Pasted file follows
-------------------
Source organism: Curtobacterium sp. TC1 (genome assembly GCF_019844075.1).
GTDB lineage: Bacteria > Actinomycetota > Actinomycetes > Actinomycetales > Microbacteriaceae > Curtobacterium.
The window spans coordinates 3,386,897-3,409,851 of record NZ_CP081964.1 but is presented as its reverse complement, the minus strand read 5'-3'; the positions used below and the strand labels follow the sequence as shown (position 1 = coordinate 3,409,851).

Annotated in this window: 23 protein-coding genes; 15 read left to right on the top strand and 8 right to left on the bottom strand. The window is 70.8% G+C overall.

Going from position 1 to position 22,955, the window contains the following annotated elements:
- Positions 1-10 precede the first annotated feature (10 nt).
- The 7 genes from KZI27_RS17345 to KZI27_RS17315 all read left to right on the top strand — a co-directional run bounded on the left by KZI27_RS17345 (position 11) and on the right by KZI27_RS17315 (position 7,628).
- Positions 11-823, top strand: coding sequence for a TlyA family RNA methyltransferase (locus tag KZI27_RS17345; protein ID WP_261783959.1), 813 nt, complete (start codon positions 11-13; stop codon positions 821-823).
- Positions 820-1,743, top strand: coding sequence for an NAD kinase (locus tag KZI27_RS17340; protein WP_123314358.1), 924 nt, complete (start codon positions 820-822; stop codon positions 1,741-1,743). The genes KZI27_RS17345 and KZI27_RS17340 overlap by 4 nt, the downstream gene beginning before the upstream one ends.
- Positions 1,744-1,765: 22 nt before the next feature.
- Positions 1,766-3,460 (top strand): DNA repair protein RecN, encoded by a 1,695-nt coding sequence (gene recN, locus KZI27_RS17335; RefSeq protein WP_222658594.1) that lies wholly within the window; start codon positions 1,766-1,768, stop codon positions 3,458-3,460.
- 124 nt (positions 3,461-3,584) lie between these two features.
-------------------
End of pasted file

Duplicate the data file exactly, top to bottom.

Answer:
Source organism: Curtobacterium sp. TC1 (genome assembly GCF_019844075.1).
GTDB lineage: Bacteria > Actinomycetota > Actinomycetes > Actinomycetales > Microbacteriaceae > Curtobacterium.
The window spans coordinates 3,386,897-3,409,851 of record NZ_CP081964.1 but is presented as its reverse complement, the minus strand read 5'-3'; the positions used below and the strand labels follow the sequence as shown (position 1 = coordinate 3,409,851).

Annotated in this window: 23 protein-coding genes; 15 read left to right on the top strand and 8 right to left on the bottom strand. The window is 70.8% G+C overall.

Going from position 1 to position 22,955, the window contains the following annotated elements:
- Positions 1-10 precede the first annotated feature (10 nt).
- The 7 genes from KZI27_RS17345 to KZI27_RS17315 all read left to right on the top strand — a co-directional run bounded on the left by KZI27_RS17345 (position 11) and on the right by KZI27_RS17315 (position 7,628).
- Positions 11-823, top strand: coding sequence for a TlyA family RNA methyltransferase (locus tag KZI27_RS17345; protein ID WP_261783959.1), 813 nt, complete (start codon positions 11-13; stop codon positions 821-823).
- Positions 820-1,743, top strand: coding sequence for an NAD kinase (locus tag KZI27_RS17340; protein WP_123314358.1), 924 nt, complete (start codon positions 820-822; stop codon positions 1,741-1,743). The genes KZI27_RS17345 and KZI27_RS17340 overlap by 4 nt, the downstream gene beginning before the upstream one ends.
- Positions 1,744-1,765: 22 nt before the next feature.
- Positions 1,766-3,460 (top strand): DNA repair protein RecN, encoded by a 1,695-nt coding sequence (gene recN, locus KZI27_RS17335; RefSeq protein WP_222658594.1) that lies wholly within the window; start codon positions 1,766-1,768, stop codon positions 3,458-3,460.
- 124 nt (positions 3,461-3,584) lie between these two features.